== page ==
Manual of Bayonet Exercise Identified to Private Edward Smith 107th New York Infantry, Wounded at New Hope Church, Georgia Great Gettysburg Unit - Inventory Number: HIS 144
Manual of Bayonet Exercise: Prepared for the Use of the Army of the United States by George B. McClellan. McClellan originally published this work in 1852, based on a French fencing manual. This copy was published in Philadelphia by J.B. Lippincott & Co. The manual is 118 pages with 24 illustrative plates and is hardbound in green cloth with embossed eagles on front and back. The book exhibits light to medium wear to edges, yellow text, with some plates colored in by red and blue crayon. The ink identification appears on a detached, rear endpaper page and reads, "Edward Smith/ 107th NY Volunteers.” On the opposite page is inscribed, in the same hand, "Cumberland General Field/ Hospital Nashville Tennessee". Which fits with Edward Smith's individual history and Corps Affiliation. Edward Smith enlisted in August 1862 as a private in the 107th New York Infantry. His regiment served with the 3rd Brigade, 1st Division, 12th Corps until October 1863. During this time it participated in the Battles of Antietam, Fredericksburg, Chancellorsville, and Gettysburg. Transferred to the Army of the Cumberland during Sherman's Atlanta Campaign, the 107th was in the fight at New Hope Church, where Private Smith was wounded, 5/25/1865. He was then transferred to the Army of Cumberland Hospital in Nashville for convalescence. It is likely here, in the Cumberland hospital where Smith colored in the figures in the bayonet plates in this book, probably out of boredom. His regiment remained with Sherman on his march to the sea and through the Carolinas and was present at Johnston's surrender to Sherman at Bentonville, NC. Private Smith returned to be mustered out with his regiment, 6/5/1865. During service the NY 107th lost 91 men killed and wounded and 131 by disease for a total of 222.
Edward Smith - 20 years old. Enlisted on 8/4/1862 at Elmira, NY as a Private. On 8/4/1862 he mustered into “G” Co. NY 107th Infantry. He was Mustered Out on 6/5/1865 at Washington, DC He was listed as: Wounded 5/25/1864 New Hope Church, GA.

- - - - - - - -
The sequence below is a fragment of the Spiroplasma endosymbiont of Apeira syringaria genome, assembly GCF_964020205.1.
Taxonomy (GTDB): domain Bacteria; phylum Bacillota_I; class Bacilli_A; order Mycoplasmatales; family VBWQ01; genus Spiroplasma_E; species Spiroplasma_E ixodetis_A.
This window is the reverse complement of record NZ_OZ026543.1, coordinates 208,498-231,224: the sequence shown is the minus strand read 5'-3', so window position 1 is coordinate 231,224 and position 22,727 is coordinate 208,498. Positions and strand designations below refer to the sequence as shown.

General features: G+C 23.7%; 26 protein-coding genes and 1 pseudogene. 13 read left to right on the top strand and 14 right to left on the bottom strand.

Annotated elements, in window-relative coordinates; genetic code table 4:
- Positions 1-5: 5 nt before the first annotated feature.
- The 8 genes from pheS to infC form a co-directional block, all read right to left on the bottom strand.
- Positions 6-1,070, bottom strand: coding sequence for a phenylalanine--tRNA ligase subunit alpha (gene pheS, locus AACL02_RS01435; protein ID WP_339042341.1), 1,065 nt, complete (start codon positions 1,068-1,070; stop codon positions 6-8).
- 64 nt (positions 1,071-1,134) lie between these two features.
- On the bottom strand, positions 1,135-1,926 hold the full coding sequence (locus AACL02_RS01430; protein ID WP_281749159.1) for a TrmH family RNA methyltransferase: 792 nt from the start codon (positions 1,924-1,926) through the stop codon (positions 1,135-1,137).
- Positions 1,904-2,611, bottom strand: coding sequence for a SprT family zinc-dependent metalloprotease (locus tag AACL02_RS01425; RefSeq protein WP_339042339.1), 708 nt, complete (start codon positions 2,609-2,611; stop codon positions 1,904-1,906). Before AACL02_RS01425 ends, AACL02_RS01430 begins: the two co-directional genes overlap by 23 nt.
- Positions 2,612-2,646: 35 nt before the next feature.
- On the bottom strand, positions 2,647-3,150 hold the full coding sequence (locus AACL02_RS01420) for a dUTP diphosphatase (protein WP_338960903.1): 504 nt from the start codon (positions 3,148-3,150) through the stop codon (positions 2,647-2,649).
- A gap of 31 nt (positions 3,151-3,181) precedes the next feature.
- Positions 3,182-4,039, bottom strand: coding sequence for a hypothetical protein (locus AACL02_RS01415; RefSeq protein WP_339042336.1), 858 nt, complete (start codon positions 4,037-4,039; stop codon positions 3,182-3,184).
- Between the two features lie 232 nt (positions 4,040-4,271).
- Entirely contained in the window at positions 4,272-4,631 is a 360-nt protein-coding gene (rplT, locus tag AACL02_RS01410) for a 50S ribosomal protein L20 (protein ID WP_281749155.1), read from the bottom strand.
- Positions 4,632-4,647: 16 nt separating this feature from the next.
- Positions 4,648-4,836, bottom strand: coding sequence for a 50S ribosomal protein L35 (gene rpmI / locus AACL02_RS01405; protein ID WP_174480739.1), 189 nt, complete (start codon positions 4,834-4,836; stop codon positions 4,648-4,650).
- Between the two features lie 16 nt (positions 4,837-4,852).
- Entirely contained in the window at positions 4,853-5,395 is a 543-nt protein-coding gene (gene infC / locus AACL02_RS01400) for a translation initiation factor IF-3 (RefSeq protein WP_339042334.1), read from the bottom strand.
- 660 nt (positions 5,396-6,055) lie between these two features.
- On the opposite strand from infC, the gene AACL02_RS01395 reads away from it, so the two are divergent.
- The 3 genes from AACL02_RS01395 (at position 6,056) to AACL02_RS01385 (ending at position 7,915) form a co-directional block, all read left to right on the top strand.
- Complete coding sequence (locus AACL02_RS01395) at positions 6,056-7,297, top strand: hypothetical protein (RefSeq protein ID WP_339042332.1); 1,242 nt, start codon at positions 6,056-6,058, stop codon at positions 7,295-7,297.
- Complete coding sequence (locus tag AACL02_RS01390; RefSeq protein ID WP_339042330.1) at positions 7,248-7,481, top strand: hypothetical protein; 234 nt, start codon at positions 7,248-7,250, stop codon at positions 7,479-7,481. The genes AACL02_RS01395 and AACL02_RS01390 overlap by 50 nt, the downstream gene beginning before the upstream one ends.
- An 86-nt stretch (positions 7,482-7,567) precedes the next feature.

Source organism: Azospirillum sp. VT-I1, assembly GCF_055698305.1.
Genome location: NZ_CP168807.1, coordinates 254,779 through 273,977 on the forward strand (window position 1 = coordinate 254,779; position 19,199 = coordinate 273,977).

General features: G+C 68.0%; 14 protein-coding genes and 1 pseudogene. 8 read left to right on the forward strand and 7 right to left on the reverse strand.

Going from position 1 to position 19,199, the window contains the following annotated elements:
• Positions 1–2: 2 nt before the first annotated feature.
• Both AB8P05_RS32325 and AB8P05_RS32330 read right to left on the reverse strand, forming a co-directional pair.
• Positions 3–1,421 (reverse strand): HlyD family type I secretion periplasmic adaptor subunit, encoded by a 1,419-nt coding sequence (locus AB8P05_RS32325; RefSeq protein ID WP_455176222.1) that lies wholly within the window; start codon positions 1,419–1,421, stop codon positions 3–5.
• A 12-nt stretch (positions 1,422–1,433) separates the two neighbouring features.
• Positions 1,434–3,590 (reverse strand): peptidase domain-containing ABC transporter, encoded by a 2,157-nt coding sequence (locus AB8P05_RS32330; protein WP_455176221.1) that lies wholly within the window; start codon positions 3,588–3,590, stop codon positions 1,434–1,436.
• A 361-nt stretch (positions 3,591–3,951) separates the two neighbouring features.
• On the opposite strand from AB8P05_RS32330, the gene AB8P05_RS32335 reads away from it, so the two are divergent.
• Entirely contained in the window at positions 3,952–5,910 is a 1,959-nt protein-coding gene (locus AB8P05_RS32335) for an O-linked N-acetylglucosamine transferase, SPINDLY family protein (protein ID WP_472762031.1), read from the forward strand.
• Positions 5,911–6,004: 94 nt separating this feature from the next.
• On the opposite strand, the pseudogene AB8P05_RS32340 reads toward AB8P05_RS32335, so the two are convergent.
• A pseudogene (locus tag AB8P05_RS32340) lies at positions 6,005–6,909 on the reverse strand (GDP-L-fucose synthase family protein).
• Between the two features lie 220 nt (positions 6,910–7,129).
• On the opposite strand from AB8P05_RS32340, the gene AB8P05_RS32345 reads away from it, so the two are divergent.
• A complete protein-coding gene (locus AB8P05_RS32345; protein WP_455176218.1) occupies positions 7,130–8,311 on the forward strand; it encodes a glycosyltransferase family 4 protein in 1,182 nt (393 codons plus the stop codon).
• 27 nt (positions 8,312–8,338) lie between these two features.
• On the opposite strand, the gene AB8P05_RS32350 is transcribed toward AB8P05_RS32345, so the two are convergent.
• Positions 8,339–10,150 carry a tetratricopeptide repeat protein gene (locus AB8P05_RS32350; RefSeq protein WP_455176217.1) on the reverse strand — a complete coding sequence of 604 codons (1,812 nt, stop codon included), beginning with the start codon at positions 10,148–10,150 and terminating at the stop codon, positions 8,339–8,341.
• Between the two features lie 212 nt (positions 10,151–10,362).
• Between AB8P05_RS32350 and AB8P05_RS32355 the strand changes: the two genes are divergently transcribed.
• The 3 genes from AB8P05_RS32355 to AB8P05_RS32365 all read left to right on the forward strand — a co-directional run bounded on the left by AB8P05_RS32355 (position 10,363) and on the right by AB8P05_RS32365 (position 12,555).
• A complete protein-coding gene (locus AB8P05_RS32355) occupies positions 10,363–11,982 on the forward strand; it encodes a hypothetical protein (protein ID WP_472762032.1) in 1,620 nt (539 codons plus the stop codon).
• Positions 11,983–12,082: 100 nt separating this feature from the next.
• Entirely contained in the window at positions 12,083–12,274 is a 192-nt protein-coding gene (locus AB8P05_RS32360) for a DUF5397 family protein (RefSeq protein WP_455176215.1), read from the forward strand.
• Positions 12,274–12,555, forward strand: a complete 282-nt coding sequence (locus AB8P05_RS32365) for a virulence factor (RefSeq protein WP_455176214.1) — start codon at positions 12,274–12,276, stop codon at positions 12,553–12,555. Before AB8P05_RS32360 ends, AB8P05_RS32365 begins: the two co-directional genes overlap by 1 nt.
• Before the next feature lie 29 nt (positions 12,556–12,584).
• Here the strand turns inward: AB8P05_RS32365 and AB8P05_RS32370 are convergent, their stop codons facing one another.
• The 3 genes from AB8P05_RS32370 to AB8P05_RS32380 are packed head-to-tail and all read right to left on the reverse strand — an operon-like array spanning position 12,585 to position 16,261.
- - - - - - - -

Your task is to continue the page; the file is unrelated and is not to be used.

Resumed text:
NEW YORK ONE HUNDRED AND SEVENTH INFANTRY (Three Years)
One Hundred and Seventh Infantry.-Cols., Robert B. Van Valkenburgh, Alexander S. Diven, Nirom M. Crane; Lieut.-Cols., Alexander S. Diven, Gabriel L. Smith, Newton T. Colby, William F. Fox, Lathrop Baldwin, Allen S. Sill; Majs., Gabriel L. Smith, Newton T. Colby, William F. Fox, Lathrop Baldwin, Allen S. Sill, Charles J. Fox.
This regiment known as the Campbell Guards, was recruited in the counties of Chemung, Schuyler and Steuben, rendezvoused at Elmira, and was there mustered into the U. S. service for three years, Aug. 13, 1862. It was a fine regiment, noted for its efficiency and discipline, the first regiment from the North organized under the second call, and the first to arrive at Washington, in acknowledgment of which it received a banner from the state and a personal visit from the president.
It was raised by two patriotic members of the legislature, Robert B. Van Valkenburg, and Alexander S. Diven, who became colonel and lieutenant-colonel respectively. It left the state on Aug. 13, 1862; was stationed in the defenses of Washington for a month; was then assigned to the 1st division (Williams), 12th corps (Mansfield), and fought its first battle at Antietam, where it was heavily engaged, losing 63 in killed, wounded and missing.
The veteran Gen. Mansfield fell mortally wounded at Antietam, and Gen. Henry W. Slocum succeeded to the command of the corps. The regiment was again heavily engaged at the disastrous battle of Chancellorsville, where the brunt of the fighting fell on the 3d and 12th corps, and lost in this action 83 killed, wounded and missing, among the killed being Capt. Nathaniel E. Rutter.
The regiment was only slightly engaged at Gettysburg, and after the battle joined with its corps in pursuit of Lee into Virginia, engaging without loss at Jones' crossroads and near Williamsport, Md. In September it was ordered with the corps to Tennessee to reinforce Rosecrans and was stationed along the railroad from Murfreesboro to Bridgeport.
In April, 1864, the 12th corps was changed to the 20th, but Williams' division retained its red star. On Dec. 9, 1863, four cost of the 145th were transferred to the 107th, and in May the regiment moved on the Atlanta campaign. It fought at Resaca, Cassville, and Dallas, and lost 26 killed and 141 wounded at New Hope Church.
From June 9 to July 2 it was engaged about Kennesaw mountain; fought at Peachtree creek and took part in the siege of Atlanta; moved in November on Sherman's march to the sea; then took part in the final campaign of the Carolinas, being engaged at Rockingham, Fayetteville, Averasboro (where it lost 46 killed, wounded and missing), Bentonville, Raleigh and Bennett's house. It was mustered out near Washington, D. C., under Col. Crane, June 5, 1865, having lost during its term of service 4 officers and 87 enlisted men, killed and died of wounds; 131 enlisted men died of disease, accidents, in prison, etc., total deaths, 222.
Source: The Union Army, Vol. 2, p. 127
Inventory Number: HIS 144